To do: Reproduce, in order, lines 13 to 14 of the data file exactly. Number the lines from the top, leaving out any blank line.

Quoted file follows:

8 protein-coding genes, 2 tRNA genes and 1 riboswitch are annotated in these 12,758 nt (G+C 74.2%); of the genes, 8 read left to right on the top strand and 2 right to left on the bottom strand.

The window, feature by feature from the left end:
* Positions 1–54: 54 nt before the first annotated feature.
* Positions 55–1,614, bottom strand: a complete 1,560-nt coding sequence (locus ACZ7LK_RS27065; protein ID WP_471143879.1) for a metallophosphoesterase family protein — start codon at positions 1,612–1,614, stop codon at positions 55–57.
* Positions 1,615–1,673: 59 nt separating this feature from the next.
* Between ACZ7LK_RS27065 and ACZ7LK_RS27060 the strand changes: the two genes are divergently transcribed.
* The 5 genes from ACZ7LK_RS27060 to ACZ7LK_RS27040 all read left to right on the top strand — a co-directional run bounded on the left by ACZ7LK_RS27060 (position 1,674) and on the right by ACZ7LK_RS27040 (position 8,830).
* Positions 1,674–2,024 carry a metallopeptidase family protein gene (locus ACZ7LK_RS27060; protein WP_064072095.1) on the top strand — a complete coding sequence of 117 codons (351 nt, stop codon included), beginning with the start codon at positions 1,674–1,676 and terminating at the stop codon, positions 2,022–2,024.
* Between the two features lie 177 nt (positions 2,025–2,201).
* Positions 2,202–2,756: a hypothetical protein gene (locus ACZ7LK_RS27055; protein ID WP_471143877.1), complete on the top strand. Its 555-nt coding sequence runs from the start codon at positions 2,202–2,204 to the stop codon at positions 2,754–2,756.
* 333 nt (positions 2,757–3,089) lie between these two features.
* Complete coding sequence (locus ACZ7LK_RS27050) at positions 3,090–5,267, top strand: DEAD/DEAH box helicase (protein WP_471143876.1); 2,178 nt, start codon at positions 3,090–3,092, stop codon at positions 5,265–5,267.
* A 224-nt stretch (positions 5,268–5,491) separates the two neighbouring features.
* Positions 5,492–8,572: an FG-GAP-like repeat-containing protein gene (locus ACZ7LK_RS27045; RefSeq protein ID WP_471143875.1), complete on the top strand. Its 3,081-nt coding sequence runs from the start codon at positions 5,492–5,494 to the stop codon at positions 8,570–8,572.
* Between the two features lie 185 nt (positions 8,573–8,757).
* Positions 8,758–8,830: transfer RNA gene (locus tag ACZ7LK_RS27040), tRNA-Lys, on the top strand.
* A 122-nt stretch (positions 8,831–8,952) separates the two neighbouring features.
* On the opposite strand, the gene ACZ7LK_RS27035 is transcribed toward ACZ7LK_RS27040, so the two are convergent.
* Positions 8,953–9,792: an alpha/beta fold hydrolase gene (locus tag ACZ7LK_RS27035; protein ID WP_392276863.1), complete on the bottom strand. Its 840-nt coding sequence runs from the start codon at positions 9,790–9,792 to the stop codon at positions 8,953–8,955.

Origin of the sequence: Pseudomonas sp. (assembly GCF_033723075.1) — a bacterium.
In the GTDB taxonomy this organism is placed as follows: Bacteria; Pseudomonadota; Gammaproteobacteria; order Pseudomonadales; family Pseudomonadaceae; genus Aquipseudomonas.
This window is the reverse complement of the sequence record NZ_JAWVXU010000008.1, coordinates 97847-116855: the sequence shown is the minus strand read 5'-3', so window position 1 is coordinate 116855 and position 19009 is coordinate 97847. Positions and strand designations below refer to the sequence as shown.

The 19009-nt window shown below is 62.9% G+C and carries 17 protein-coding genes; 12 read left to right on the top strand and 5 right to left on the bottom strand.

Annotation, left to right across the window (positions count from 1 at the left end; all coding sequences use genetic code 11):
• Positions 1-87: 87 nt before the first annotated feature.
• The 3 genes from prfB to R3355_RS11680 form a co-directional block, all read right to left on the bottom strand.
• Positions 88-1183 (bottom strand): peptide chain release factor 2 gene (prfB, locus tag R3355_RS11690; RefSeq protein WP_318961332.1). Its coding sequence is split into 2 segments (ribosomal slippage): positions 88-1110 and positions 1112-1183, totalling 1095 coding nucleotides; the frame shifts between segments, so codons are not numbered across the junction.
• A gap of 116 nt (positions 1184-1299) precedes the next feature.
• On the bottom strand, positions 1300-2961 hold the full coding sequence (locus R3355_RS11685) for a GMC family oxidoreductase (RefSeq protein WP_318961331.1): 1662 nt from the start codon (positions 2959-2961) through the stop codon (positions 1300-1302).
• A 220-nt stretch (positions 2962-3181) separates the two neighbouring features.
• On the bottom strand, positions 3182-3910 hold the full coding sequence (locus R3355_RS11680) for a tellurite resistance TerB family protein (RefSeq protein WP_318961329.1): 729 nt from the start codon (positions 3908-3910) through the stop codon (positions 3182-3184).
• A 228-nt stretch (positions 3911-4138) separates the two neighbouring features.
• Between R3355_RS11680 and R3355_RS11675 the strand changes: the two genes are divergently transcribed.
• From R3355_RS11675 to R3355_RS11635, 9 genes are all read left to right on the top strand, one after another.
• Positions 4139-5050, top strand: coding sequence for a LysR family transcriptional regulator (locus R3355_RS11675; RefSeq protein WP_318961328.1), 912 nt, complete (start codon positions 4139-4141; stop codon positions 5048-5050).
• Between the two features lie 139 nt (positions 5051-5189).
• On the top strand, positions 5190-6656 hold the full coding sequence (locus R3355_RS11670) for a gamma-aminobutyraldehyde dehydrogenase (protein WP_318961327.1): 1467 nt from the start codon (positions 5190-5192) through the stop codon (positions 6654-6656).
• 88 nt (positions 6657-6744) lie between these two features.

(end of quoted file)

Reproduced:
* A 224-nt stretch (positions 5,268–5,491) separates the two neighbouring features.
* Positions 5,492–8,572: an FG-GAP-like repeat-containing protein gene (locus ACZ7LK_RS27045; RefSeq protein ID WP_471143875.1), complete on the top strand. Its 3,081-nt coding sequence runs from the start codon at positions 5,492–5,494 to the stop codon at positions 8,570–8,572.